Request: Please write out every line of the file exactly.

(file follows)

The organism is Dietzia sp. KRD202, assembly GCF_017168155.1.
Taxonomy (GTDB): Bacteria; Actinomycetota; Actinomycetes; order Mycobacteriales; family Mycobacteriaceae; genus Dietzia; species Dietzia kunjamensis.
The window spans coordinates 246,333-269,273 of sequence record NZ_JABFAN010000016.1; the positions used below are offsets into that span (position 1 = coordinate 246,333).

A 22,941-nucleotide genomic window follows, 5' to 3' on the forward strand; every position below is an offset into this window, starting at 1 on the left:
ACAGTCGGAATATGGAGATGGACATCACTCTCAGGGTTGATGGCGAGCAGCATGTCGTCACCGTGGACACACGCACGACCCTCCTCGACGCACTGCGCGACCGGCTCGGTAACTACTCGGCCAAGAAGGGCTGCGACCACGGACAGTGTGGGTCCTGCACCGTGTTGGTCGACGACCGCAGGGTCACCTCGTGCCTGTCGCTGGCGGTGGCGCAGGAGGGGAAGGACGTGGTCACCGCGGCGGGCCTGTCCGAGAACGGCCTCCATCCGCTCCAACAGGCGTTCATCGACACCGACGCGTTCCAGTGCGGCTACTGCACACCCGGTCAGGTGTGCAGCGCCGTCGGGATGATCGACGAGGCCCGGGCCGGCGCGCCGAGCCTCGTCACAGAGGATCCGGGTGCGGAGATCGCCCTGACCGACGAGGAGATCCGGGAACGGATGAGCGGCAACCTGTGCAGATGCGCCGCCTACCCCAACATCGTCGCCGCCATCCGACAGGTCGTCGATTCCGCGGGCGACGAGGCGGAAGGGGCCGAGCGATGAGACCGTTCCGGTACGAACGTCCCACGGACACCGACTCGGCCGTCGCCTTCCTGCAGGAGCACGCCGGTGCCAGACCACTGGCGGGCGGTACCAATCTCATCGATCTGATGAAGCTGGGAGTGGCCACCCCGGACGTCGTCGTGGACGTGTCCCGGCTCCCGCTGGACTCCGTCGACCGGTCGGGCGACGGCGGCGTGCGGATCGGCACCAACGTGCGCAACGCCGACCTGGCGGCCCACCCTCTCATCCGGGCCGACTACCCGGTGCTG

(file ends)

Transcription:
The organism is Dietzia sp. KRD202, assembly GCF_017168155.1.
Taxonomy (GTDB): Bacteria; Actinomycetota; Actinomycetes; order Mycobacteriales; family Mycobacteriaceae; genus Dietzia; species Dietzia kunjamensis.
The window spans coordinates 246,333-269,273 of sequence record NZ_JABFAN010000016.1; the positions used below are offsets into that span (position 1 = coordinate 246,333).

A 22,941-nucleotide genomic window follows, 5' to 3' on the forward strand; every position below is an offset into this window, starting at 1 on the left:
ACAGTCGGAATATGGAGATGGACATCACTCTCAGGGTTGATGGCGAGCAGCATGTCGTCACCGTGGACACACGCACGACCCTCCTCGACGCACTGCGCGACCGGCTCGGTAACTACTCGGCCAAGAAGGGCTGCGACCACGGACAGTGTGGGTCCTGCACCGTGTTGGTCGACGACCGCAGGGTCACCTCGTGCCTGTCGCTGGCGGTGGCGCAGGAGGGGAAGGACGTGGTCACCGCGGCGGGCCTGTCCGAGAACGGCCTCCATCCGCTCCAACAGGCGTTCATCGACACCGACGCGTTCCAGTGCGGCTACTGCACACCCGGTCAGGTGTGCAGCGCCGTCGGGATGATCGACGAGGCCCGGGCCGGCGCGCCGAGCCTCGTCACAGAGGATCCGGGTGCGGAGATCGCCCTGACCGACGAGGAGATCCGGGAACGGATGAGCGGCAACCTGTGCAGATGCGCCGCCTACCCCAACATCGTCGCCGCCATCCGACAGGTCGTCGATTCCGCGGGCGACGAGGCGGAAGGGGCCGAGCGATGAGACCGTTCCGGTACGAACGTCCCACGGACACCGACTCGGCCGTCGCCTTCCTGCAGGAGCACGCCGGTGCCAGACCACTGGCGGGCGGTACCAATCTCATCGATCTGATGAAGCTGGGAGTGGCCACCCCGGACGTCGTCGTGGACGTGTCCCGGCTCCCGCTGGACTCCGTCGACCGGTCGGGCGACGGCGGCGTGCGGATCGGCACCAACGTGCGCAACGCCGACCTGGCGGCCCACCCTCTCATCCGGGCCGACTACCCGGTGCTG